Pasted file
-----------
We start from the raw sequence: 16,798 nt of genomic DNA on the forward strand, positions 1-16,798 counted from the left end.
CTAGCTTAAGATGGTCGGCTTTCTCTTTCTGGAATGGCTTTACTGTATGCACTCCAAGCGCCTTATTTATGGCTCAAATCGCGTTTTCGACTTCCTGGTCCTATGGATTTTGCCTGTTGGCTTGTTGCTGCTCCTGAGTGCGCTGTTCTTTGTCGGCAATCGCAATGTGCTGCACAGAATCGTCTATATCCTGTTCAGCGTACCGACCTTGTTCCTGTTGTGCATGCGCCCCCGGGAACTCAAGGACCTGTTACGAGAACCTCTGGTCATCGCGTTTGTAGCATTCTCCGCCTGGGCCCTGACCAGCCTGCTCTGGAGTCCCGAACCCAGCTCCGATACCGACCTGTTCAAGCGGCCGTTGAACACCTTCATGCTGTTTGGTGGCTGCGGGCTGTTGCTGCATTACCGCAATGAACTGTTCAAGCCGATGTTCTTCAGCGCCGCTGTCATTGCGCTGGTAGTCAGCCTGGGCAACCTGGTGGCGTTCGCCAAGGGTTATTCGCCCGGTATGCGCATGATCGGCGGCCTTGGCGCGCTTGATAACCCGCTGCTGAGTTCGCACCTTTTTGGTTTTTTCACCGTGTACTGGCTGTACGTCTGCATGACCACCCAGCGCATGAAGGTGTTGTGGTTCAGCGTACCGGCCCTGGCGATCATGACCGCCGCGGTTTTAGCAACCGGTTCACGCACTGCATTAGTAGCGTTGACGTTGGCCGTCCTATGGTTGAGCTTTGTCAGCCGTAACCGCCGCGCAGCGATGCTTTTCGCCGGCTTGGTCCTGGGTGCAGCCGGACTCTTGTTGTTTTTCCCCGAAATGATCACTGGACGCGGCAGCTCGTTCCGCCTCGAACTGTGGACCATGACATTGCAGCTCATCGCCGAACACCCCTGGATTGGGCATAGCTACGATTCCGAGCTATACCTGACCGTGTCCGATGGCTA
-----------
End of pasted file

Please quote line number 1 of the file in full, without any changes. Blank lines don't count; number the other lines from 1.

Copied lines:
We start from the raw sequence: 16,798 nt of genomic DNA on the forward strand, positions 1-16,798 counted from the left end.